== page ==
In the city of Abano, a rather strange legend would have that Phaeton, son of the Sun god, fell to the ground there with his chariot in flames. His fall caused waters to spring forth which were able to relieve fatigue and pain (aponon - hence the name Abano).

Moving further south, there is a series of thermal resorts in Emilia-Romagna on the foothills of the Apennines. Many of these (Tabiano, Salsomaggiore, Castrocaro) identify themselves with their thermal waters to the extent that the word terme (spa) is part of their official name. The springs have similar chemical properties (predominantly sulphurous, and often containing sodium chloride, iodide or bromide). They are recommended for a wide range of afflictions: metabolic disorders, respiratory and vascular problems and skin diseases.

Thermal spas and well-being... from spa to spa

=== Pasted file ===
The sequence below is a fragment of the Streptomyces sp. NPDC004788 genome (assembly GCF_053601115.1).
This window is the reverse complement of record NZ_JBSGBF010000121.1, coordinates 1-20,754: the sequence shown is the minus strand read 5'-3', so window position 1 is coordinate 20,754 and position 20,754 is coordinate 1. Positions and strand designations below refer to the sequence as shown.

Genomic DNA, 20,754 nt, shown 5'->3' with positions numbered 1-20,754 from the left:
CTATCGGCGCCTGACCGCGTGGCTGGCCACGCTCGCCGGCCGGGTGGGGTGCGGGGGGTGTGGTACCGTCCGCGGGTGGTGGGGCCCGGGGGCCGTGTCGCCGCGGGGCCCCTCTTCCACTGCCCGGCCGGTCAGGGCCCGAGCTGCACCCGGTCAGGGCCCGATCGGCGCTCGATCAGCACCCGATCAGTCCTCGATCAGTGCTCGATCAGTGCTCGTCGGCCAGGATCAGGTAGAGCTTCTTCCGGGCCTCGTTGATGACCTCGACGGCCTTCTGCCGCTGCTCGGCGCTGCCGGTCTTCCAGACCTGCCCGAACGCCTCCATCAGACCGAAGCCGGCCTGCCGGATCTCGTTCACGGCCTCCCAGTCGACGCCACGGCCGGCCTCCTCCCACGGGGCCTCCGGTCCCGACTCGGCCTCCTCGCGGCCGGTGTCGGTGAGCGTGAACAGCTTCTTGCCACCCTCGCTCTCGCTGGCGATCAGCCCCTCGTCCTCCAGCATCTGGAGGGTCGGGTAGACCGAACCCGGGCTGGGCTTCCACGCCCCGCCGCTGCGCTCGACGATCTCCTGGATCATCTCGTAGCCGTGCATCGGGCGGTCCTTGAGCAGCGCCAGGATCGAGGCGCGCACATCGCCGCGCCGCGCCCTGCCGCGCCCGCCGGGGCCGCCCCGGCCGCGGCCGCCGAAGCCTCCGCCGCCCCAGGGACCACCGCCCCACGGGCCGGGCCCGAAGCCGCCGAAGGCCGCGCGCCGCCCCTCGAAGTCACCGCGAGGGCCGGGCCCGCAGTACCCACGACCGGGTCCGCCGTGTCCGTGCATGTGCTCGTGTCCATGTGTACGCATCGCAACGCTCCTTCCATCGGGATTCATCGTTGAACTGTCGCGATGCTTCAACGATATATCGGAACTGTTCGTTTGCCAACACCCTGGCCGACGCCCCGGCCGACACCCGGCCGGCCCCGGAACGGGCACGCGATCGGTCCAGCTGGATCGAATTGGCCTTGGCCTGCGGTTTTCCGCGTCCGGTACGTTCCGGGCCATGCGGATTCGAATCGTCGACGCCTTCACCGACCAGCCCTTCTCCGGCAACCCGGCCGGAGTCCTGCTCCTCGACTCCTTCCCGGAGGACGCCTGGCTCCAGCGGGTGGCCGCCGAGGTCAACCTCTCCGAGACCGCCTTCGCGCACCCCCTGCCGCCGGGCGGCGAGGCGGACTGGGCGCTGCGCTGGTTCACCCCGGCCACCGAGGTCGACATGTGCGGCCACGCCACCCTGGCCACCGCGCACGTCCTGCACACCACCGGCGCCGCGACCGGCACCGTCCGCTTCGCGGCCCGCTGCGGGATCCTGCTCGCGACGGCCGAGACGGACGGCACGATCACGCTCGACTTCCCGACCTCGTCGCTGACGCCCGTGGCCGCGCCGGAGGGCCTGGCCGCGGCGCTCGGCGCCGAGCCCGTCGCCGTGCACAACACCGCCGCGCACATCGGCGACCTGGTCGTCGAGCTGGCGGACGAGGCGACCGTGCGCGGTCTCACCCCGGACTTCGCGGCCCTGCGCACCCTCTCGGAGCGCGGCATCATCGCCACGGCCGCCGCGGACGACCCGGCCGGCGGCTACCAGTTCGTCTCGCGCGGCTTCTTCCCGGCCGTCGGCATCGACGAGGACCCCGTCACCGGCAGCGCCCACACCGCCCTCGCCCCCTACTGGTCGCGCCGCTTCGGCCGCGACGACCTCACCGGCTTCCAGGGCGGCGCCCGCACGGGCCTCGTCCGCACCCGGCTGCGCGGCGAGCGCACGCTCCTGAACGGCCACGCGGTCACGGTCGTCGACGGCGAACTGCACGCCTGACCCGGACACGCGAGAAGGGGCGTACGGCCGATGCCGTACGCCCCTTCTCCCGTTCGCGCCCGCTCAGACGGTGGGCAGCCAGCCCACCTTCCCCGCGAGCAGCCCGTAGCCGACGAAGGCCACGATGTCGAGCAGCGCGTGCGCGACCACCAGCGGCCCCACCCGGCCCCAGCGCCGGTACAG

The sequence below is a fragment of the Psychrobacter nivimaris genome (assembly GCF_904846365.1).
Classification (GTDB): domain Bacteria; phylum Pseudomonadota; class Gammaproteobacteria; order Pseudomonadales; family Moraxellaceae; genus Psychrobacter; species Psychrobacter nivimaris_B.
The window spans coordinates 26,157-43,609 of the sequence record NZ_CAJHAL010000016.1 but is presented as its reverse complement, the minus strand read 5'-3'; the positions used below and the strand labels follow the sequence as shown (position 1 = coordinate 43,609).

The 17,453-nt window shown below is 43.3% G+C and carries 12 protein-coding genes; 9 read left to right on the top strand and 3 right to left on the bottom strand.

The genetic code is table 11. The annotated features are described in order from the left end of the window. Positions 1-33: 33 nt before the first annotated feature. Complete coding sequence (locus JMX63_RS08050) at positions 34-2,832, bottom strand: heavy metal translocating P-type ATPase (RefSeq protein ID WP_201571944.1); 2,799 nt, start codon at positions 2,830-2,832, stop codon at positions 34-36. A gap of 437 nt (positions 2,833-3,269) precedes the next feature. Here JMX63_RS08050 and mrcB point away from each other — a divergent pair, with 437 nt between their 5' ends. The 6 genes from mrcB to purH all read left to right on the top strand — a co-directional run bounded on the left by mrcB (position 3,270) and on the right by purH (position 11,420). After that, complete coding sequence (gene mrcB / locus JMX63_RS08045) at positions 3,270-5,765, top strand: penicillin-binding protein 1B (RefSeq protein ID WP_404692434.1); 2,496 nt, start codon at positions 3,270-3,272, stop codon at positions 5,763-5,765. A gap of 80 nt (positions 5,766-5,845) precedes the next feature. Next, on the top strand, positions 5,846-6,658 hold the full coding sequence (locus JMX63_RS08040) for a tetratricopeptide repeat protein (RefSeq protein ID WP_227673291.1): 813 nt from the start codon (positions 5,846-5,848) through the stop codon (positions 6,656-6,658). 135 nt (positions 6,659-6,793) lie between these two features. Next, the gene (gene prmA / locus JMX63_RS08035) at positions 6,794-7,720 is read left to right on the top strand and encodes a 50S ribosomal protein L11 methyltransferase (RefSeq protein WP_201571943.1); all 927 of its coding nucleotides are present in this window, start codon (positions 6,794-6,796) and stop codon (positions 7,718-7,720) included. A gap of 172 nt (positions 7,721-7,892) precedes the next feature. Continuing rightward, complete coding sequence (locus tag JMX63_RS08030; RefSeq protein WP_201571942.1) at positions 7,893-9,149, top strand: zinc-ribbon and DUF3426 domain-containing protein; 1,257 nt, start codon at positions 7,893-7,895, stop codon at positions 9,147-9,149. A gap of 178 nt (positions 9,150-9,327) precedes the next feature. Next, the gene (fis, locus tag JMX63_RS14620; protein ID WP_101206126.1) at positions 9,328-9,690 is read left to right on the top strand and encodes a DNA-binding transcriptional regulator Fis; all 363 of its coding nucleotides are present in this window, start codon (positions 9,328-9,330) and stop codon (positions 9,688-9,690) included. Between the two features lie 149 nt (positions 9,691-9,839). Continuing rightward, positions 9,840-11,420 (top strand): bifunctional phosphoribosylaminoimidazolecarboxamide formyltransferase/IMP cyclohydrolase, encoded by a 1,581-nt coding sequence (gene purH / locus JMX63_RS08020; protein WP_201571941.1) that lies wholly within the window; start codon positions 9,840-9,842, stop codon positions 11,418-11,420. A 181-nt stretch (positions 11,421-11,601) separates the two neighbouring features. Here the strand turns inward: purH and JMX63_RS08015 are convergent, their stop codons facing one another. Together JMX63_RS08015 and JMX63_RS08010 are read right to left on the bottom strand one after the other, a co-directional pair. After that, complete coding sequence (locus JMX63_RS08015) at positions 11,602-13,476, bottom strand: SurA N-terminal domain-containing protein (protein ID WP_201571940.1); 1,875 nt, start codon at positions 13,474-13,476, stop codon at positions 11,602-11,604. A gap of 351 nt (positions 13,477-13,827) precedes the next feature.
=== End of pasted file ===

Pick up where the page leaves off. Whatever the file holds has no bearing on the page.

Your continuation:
Tuscany is another Italian region with a high concentration of spas whose waters were already in use in ancient times and are still popular today, including Saturnia, Roselle, Chianciano and Chiusi. During the last century Tuscan thermal spas underwent great changes. Resorts such as Montecatini and Chianciano are no longer exclusive holiday resorts and have equipped themselves to cater for a growing number of visitors. Montecatini and Chianciano have gradually become more and more important and statistics prove the reputation they have acquired. Montecatini can boast 1,700,000 visitors per year (a quarter of these coming from abroad) while Chianciano can boast 1,860,000 visitors per year (180,000 foreigners).